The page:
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Arnold Bax was one of the major forces in British composition between the two world wars, his music blending broad melodies and brilliant orchestral sonorities into a lush Romantic sound world. The three works on this disc were composed for the renowned pianist Harriet Cohen.
Bax described Winter Legends as ‘a northern nature piece full of sea and pine forest and dark legends’. Subtitled ‘Maytime in Sussex’, Morning Song celebrated the 21st birthday of the then Princess Elizabeth. In contrast, martial overtones give the Saga Fragment, the composer’s own orchestration of his Piano Quartet of 1922, a darker hue.
Arnold Bax: Winter Legends
II. Lento, molto espressivo
III. Molto moderato - Allegro molto
III. Epilogue: Molto cantabile
Arnold Bax: Morning Song, "Maytime in Sussex"
Morning Song, "Maytime in Sussex"
Arnold Bax: Saga Fragment
“everything is superbly developed and orchestrated, and there's no mistaking the cumulative power of a major statement...Ashley Wass brings impressive clarity and firepower to all three works; James Judd and the Bournemouth orchestra accompany with sharp-focus excellence.”
“This is the talented Ashley Wass's eighth Bax disc for Naxos, and he is kept fully occupied throughout all three works.”
“Textually, Wass follows Cohen's lead and proves a comparably imperious champion, his partnership with James Judd and an eagerly responsive Bournemouth SO resulting in the most thrustingly cogent account to date. Not only is Wass unfazed by the solo part's considerable technical hurdles, he also displays melting poetry and limpid poise in abundance.”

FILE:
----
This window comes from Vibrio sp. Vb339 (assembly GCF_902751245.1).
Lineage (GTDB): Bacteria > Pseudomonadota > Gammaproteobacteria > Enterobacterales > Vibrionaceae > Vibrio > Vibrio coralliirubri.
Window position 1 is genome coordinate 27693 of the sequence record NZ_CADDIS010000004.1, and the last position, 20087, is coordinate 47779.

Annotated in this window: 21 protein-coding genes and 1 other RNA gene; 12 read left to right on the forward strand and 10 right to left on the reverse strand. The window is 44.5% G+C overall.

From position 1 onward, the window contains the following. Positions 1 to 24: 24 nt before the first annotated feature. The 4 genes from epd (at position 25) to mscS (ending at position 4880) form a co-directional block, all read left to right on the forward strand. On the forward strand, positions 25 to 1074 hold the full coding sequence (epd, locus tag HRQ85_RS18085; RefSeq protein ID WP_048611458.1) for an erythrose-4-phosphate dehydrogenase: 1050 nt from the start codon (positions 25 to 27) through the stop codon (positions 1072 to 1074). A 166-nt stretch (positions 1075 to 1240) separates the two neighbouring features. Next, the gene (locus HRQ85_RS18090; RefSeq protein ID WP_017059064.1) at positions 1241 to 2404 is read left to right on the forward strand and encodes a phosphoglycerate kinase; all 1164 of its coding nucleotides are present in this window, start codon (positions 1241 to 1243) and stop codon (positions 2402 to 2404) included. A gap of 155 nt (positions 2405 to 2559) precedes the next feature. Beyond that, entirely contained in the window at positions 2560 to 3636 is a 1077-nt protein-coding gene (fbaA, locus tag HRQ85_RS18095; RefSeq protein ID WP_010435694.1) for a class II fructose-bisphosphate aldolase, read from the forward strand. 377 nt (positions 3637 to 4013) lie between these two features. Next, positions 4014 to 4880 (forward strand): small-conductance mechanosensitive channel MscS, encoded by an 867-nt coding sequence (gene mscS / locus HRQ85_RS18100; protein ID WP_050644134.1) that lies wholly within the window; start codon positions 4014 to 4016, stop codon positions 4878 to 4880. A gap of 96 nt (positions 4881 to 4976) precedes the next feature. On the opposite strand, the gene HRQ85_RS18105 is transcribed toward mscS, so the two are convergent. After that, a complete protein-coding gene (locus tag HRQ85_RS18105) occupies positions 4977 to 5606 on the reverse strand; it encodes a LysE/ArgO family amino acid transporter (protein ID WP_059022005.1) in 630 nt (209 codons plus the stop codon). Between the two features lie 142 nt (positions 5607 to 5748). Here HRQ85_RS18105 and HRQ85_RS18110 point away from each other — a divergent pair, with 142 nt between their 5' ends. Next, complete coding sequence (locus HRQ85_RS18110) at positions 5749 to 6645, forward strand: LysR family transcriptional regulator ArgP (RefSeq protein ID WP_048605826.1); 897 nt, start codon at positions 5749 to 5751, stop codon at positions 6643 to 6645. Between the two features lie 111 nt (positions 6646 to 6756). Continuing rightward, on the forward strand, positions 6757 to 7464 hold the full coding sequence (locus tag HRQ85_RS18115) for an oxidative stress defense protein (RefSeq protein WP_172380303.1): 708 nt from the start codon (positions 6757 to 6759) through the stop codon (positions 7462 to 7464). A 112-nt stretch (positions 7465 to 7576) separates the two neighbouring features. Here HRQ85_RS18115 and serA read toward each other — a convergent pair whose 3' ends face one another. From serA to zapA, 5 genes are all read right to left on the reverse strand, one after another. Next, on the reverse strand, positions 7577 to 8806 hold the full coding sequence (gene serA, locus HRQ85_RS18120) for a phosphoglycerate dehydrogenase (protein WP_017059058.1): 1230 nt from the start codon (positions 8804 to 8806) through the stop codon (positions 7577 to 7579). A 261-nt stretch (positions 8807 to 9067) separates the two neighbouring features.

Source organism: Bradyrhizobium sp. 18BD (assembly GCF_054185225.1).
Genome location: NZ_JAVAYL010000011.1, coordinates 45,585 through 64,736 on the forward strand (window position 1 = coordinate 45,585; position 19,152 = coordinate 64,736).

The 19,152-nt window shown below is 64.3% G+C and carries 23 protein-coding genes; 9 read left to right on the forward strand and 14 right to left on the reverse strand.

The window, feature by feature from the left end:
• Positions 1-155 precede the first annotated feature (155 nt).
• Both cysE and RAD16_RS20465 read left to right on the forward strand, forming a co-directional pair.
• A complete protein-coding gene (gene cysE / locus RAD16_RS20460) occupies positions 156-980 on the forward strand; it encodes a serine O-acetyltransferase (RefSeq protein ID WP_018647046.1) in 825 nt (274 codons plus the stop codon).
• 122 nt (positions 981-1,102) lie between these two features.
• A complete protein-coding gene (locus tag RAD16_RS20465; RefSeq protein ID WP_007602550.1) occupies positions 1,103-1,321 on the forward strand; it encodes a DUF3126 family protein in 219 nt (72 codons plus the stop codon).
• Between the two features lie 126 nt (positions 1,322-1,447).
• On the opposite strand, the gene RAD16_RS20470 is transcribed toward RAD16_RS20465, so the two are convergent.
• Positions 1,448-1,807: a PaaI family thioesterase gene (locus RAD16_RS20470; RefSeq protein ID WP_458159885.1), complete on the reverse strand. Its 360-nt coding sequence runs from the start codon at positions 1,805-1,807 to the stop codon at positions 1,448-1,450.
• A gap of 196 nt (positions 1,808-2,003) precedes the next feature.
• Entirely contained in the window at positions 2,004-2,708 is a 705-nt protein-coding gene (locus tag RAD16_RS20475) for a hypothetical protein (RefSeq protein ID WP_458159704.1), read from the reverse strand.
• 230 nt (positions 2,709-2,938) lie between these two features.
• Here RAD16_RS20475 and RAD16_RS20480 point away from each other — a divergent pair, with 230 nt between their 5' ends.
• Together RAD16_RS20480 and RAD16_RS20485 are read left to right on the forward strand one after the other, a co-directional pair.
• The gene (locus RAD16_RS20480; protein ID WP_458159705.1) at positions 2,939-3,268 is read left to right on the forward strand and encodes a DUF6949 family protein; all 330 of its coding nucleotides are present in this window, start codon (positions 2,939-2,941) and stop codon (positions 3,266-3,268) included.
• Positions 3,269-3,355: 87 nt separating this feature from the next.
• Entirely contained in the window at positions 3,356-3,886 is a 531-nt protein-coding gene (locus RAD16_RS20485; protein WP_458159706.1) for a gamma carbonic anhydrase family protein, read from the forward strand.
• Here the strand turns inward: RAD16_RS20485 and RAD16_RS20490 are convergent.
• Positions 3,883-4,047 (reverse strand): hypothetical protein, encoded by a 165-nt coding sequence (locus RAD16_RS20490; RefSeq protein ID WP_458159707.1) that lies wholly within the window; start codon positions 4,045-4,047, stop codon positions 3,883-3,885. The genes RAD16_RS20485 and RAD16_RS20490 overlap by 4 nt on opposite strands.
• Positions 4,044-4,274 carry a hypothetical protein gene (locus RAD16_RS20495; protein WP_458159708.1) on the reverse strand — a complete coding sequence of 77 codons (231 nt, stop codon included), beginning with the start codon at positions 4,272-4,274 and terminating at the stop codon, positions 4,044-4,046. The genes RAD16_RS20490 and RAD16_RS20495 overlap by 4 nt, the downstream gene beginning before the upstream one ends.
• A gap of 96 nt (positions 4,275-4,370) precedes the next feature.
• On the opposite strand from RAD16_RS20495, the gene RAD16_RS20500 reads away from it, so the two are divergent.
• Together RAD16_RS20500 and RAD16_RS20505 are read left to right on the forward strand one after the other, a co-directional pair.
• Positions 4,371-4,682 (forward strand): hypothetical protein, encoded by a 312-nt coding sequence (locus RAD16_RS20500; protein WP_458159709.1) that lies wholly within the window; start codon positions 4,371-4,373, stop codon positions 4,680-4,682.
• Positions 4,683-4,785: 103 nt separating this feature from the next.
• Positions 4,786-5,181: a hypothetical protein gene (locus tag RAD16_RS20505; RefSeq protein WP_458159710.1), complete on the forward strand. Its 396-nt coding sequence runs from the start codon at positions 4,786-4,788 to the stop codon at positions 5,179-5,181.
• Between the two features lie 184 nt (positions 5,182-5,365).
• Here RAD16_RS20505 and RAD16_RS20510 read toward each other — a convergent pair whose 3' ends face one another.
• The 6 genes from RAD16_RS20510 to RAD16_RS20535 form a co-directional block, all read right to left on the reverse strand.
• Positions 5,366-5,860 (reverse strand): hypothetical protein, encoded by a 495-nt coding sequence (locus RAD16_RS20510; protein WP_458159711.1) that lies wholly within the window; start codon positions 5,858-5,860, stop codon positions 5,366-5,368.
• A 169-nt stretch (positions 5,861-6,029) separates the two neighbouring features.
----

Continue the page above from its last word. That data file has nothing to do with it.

19th May 2011
“Winter Legends is easily the most substantial work here...It's one of those dark-hued Bax pieces in which Sibelius seems the dominant influence. The short Morning Song is more obviously pictorial, as its subtitle Maytime in Sussex reveals, while Saga Fragment...is far more abrasive, though it still has its more typically succulent moments.”
5th May 2011
“Ashley Wass has cornered the market in recordings of Arnold Bax’s piano music, and here he brilliantly conveys the vibrant spirit that Harriet Cohen, Bax’s muse, must have triggered...The performances throughout are thoroughly winning.”